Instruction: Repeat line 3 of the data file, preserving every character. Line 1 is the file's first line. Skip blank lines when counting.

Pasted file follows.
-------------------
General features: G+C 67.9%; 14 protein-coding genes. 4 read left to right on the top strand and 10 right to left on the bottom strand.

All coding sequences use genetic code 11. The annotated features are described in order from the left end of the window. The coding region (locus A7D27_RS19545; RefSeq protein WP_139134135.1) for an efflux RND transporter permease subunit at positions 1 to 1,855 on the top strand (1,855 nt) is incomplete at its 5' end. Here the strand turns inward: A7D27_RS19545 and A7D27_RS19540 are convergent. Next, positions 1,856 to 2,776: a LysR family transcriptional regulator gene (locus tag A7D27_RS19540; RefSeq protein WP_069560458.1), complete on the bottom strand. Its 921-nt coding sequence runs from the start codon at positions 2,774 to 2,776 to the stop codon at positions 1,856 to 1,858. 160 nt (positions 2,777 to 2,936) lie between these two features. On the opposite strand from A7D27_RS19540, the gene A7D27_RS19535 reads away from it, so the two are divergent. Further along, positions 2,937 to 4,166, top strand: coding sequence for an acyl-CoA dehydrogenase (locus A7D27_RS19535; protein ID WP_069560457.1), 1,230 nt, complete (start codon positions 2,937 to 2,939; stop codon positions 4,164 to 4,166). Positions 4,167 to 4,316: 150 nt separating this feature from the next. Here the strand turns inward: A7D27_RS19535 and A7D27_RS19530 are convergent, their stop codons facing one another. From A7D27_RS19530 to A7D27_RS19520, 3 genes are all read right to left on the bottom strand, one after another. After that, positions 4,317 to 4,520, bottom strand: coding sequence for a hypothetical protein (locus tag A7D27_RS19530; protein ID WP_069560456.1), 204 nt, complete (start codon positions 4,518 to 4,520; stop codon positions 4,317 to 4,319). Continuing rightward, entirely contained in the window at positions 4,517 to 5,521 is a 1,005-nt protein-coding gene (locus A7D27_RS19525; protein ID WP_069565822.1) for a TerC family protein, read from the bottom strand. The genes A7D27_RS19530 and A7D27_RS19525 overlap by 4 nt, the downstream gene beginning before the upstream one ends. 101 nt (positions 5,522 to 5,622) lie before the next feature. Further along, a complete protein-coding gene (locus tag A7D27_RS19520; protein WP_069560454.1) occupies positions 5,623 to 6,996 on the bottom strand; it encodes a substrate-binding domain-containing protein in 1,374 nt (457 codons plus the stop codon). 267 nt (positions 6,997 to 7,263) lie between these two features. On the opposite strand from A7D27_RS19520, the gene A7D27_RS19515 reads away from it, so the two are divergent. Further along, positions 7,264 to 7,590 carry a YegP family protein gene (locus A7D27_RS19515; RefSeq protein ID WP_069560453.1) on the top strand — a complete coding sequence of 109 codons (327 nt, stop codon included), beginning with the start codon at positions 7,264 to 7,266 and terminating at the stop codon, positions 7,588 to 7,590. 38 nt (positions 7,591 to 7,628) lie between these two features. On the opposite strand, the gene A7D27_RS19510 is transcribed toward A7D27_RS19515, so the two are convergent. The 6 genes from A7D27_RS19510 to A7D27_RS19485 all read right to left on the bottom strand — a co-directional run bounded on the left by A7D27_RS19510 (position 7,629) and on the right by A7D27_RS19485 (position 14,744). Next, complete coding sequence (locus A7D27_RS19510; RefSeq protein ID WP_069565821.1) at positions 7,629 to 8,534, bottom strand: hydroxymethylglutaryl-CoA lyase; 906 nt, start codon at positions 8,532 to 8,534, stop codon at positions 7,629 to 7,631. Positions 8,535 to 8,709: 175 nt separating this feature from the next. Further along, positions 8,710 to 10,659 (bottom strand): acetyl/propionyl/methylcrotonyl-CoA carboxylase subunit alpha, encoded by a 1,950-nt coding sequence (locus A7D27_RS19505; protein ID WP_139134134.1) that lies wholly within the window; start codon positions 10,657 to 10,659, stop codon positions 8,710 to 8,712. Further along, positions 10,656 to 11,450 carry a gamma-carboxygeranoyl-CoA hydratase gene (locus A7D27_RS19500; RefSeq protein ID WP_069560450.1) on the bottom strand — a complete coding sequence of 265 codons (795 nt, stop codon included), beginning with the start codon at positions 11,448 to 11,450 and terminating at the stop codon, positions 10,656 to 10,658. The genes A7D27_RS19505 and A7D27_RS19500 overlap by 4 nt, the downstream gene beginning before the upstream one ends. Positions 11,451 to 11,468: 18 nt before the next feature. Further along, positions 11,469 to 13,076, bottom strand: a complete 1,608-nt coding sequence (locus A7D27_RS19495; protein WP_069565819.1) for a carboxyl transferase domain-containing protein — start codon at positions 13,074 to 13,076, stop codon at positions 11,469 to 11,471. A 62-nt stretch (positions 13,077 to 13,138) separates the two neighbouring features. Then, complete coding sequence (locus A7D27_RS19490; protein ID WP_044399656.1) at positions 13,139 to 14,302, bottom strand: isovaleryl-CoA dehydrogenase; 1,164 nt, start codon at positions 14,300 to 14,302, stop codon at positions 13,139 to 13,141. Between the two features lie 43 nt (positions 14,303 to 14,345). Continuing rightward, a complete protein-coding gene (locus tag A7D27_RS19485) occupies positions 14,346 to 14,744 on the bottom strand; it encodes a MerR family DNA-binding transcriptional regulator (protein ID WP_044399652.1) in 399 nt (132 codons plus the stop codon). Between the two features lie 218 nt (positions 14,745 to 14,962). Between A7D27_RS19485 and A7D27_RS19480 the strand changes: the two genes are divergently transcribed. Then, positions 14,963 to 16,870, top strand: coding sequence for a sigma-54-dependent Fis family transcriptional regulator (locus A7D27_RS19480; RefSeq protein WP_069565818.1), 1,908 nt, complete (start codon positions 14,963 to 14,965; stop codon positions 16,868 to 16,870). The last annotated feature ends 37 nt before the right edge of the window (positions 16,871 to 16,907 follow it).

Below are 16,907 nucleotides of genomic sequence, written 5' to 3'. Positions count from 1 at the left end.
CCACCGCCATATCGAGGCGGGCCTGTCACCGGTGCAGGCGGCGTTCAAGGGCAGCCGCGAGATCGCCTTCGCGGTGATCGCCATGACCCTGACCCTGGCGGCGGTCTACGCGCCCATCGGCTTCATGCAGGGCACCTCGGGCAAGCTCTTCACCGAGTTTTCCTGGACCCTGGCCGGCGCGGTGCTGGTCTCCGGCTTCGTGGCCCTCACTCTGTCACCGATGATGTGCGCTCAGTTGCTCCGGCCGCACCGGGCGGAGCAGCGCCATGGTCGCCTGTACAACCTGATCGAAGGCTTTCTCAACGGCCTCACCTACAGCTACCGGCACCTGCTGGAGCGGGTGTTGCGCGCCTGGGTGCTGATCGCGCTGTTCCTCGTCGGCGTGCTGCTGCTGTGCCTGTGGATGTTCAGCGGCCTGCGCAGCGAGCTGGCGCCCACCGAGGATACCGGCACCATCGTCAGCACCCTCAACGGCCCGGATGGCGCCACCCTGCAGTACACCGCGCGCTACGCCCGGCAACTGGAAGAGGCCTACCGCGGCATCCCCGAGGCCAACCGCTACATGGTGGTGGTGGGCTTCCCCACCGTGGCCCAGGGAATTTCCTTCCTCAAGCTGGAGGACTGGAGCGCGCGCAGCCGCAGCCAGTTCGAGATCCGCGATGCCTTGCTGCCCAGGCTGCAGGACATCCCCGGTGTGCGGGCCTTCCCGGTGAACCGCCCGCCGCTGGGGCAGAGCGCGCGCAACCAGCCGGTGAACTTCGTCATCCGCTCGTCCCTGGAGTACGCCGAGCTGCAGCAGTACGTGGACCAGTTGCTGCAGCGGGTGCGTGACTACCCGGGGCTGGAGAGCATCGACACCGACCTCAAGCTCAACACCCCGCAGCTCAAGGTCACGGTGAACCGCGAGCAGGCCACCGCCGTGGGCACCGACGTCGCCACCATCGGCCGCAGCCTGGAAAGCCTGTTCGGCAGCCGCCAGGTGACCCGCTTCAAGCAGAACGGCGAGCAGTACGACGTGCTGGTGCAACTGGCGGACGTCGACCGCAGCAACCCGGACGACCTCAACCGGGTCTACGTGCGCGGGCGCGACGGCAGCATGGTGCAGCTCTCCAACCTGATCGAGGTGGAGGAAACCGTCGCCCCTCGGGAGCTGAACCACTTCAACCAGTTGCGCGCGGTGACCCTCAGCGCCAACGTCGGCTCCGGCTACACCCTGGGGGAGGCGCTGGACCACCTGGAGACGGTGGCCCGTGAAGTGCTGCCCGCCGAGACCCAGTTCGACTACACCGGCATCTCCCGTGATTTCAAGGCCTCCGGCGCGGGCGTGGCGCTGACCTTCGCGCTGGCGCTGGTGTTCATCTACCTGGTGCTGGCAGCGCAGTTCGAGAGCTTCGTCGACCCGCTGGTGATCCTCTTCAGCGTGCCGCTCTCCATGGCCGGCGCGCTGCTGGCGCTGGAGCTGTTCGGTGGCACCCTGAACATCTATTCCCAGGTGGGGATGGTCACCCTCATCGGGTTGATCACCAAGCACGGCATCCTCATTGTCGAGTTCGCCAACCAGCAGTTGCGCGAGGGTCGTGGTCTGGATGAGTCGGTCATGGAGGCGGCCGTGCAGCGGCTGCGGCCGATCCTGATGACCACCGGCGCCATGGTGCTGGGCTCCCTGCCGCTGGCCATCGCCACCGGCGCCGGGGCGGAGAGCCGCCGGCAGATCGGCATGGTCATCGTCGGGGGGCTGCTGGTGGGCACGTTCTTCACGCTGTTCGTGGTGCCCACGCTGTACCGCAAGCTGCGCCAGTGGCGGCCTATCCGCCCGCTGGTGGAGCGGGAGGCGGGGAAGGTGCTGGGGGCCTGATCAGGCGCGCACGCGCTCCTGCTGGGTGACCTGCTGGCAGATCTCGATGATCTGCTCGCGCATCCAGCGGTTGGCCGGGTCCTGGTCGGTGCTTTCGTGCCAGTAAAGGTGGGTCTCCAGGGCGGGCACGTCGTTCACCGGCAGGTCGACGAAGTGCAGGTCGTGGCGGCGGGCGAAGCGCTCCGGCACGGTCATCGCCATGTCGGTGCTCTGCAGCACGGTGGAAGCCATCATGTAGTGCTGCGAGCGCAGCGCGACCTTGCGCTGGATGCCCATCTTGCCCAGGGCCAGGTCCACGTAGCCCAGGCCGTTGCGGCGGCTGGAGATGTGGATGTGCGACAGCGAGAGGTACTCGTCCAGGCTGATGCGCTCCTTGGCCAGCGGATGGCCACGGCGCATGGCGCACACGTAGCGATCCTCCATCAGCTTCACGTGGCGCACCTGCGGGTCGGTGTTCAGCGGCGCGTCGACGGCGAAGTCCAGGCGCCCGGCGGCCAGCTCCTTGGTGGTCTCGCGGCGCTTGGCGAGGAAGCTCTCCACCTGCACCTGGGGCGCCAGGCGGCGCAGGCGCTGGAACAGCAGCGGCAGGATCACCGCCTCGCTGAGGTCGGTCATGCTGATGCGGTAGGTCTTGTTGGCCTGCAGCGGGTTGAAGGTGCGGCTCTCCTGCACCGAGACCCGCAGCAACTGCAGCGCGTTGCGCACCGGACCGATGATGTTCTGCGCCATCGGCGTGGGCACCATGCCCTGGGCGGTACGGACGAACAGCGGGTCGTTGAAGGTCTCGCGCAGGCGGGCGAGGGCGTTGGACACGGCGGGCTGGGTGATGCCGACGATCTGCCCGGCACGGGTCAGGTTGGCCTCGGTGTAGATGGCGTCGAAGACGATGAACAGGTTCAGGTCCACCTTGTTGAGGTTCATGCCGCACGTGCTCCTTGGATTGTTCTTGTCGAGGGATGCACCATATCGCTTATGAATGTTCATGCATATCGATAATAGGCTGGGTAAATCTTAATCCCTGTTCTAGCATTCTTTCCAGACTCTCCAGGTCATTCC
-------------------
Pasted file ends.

Below are 16,907 nucleotides of genomic sequence, written 5' to 3'. Positions count from 1 at the left end.